HOUSTON (AP) — Matt Schaub got Houston's offense out of its rut on Saturday, leading three long field goal drives for a 9-7 lead over the Cincinnati Bengals after a lopsided opening half of their wild-card playoff rerun.
The Pro Bowl quarterback also made a mistake that kept the Bengals in an otherwise one-sided game. His sideline pass was intercepted by Leon Hall and returned for a 21-yard touchdown, the cornerback's second score in three games.
Given how much the Texans dominated the half, the Bengals were fortunate to be so close. Houston piled up 250 yards and held the ball for nearly 23 minutes, but couldn't get into the end zone.
Andy Dalton had a horrid time in the half, completing 4 of 10 passes for 3 yards. With J.J. Watt's sack added in, the Bengals had minus-6 yards passing and only 53 yards overall.
Shayne Graham kicked field goals of 48, 27 and 22 yards, and Hall's interception return kept the Bengals in it.
For the second season in a row, the Bengals opened the playoffs at Houston looking for their first playoff win since 1990, a 21-year drought that was tied for ninth-longest in NFL history. They lost 31-10 last season, with the then-rookie Dalton throwing three interceptions.
The main difference in this one: Schaub was back in charge for Houston. Rookie T.J. Yates filled in after Schaub hurt his foot last season, got the Texans a win in their first-ever playoff game, but couldn't take then any farther.
Their franchise quarterback started a playoff game for the first time in his career. He came into the game in a slump, with the Texans losing three of their last four games while the offense sputtered.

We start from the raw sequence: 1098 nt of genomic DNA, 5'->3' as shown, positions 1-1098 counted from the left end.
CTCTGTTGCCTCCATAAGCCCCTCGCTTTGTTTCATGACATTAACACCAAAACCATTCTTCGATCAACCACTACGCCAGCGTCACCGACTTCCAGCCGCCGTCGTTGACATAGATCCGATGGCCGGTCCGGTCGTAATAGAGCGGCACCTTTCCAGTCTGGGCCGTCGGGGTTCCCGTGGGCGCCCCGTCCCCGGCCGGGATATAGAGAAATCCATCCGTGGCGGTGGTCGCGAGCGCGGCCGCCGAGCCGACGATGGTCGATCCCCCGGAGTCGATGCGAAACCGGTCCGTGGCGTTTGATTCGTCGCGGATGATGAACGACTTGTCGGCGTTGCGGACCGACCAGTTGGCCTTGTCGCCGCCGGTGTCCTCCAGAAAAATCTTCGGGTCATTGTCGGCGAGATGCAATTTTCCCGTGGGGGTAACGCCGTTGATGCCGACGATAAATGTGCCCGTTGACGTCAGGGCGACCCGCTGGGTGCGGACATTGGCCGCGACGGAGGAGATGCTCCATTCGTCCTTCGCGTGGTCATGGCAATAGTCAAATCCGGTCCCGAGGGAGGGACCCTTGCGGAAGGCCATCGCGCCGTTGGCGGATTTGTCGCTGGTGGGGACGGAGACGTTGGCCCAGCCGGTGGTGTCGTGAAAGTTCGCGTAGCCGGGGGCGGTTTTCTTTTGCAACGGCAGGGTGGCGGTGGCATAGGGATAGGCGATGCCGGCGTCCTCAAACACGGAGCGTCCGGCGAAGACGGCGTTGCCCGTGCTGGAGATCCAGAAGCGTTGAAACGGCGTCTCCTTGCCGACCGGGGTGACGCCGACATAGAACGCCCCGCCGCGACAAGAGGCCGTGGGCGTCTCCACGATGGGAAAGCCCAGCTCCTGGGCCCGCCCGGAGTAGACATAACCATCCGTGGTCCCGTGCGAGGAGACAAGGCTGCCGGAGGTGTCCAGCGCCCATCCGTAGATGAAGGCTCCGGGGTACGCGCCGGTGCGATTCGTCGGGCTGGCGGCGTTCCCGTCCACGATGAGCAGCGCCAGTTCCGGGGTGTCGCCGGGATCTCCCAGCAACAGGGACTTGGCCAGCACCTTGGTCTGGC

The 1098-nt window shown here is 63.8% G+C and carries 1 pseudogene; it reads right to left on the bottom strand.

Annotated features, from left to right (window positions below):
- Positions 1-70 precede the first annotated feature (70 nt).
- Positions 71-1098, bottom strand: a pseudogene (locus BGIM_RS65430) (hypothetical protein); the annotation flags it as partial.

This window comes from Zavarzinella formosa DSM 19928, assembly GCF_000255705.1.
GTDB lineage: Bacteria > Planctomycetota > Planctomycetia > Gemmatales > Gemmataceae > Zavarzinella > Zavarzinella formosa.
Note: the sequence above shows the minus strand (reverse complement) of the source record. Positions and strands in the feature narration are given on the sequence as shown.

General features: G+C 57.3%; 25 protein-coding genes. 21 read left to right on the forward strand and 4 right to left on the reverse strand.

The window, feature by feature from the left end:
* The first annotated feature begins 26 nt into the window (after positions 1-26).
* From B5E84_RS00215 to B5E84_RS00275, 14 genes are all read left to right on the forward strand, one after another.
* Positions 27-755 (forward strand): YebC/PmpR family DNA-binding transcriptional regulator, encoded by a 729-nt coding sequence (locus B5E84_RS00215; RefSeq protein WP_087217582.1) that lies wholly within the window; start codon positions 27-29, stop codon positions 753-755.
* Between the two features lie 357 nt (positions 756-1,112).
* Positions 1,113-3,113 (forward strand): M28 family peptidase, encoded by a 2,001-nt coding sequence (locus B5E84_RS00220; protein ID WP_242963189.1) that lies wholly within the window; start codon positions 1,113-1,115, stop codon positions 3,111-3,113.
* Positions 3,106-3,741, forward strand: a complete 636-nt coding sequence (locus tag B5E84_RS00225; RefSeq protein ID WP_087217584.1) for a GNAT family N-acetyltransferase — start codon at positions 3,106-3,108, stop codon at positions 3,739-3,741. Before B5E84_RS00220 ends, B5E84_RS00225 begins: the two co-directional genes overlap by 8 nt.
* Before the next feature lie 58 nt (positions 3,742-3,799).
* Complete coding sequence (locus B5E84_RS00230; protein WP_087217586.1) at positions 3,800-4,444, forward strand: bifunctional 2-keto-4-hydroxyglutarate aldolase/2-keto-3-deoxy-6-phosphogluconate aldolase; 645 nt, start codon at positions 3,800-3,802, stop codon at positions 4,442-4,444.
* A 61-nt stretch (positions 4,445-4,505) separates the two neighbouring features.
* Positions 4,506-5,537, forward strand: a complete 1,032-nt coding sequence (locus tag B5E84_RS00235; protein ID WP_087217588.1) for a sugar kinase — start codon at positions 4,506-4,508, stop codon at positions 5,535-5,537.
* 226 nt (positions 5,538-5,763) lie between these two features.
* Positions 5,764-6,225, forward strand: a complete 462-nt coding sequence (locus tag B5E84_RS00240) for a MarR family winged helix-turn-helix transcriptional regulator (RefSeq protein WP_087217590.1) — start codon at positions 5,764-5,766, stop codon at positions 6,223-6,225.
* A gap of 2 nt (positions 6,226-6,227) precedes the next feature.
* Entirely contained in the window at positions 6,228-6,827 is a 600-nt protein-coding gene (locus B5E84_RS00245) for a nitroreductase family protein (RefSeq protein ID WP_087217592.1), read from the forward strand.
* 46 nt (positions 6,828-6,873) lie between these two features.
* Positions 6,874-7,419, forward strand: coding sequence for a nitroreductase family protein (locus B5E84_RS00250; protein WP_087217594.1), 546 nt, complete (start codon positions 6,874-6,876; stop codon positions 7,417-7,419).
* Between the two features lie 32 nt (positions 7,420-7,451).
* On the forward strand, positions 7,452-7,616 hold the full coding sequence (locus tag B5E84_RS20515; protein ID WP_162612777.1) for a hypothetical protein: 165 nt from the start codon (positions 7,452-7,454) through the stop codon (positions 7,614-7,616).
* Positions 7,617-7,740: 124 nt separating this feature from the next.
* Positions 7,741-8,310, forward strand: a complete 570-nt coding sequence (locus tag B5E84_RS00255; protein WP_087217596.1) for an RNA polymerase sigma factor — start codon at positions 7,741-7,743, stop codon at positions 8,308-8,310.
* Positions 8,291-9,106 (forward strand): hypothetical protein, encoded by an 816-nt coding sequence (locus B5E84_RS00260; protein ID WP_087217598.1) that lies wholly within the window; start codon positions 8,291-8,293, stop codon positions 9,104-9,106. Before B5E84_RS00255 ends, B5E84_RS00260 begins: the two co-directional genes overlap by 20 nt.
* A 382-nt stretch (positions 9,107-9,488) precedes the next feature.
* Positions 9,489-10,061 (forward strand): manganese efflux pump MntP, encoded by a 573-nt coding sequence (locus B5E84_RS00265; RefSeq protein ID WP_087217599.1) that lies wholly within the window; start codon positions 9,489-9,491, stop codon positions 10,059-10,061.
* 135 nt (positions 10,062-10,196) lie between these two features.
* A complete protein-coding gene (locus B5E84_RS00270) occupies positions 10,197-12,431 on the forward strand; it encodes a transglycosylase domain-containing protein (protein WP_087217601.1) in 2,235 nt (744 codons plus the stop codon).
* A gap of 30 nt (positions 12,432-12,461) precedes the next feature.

The Texans won the coin toss and decided to take the ball rather than defer to the second half, giving them a chance to get off to a fast start. It backfired — three plays managed 5 yards, setting up a punt.
The second time they got the ball, they got going. Schaub completed an 18-yard pass, Arian Foster had a 17-yard run and Keshawn Martin went 16 yards on a reverse, setting up Graham's field goal.
It became a pattern — move the ball down the field, settle for three points. The fans started booing the familiar, come-up-short endings.
And Schaub did the one thing he wanted to avoid: Let Cincinnati's high-scoring defense get its hands on the ball. Hall anticipated Schaub's throw, stepped in front and returned it untouched for the defense's fourth touchdown in the last four games.
It was the first interception return for a touchdown against the Texans this season.
The Bengals also ended the season by hitting a wall on offense — one touchdown in the last two games.
A lot was on Dalton, who grew up in suburban Katy and had a dreadful playoff debut as a rookie last year in his hometown. He threw three interceptions, including one that Watt returned for a game-turning touchdown just before halftime.
He had to be better if the Bengals were going to end their notable playoff drought. In the first half on Saturday, he wasn't even close.
The Bengals finished the season by winning seven of eight, tying the best closing stretch in franchise history. The offense wasn't much — Dalton threw for only four touchdowns with five interceptions in the last five games — but the defense more than made up for it with a line that had started to dominate.
The defense kept them in it again in the opening half.
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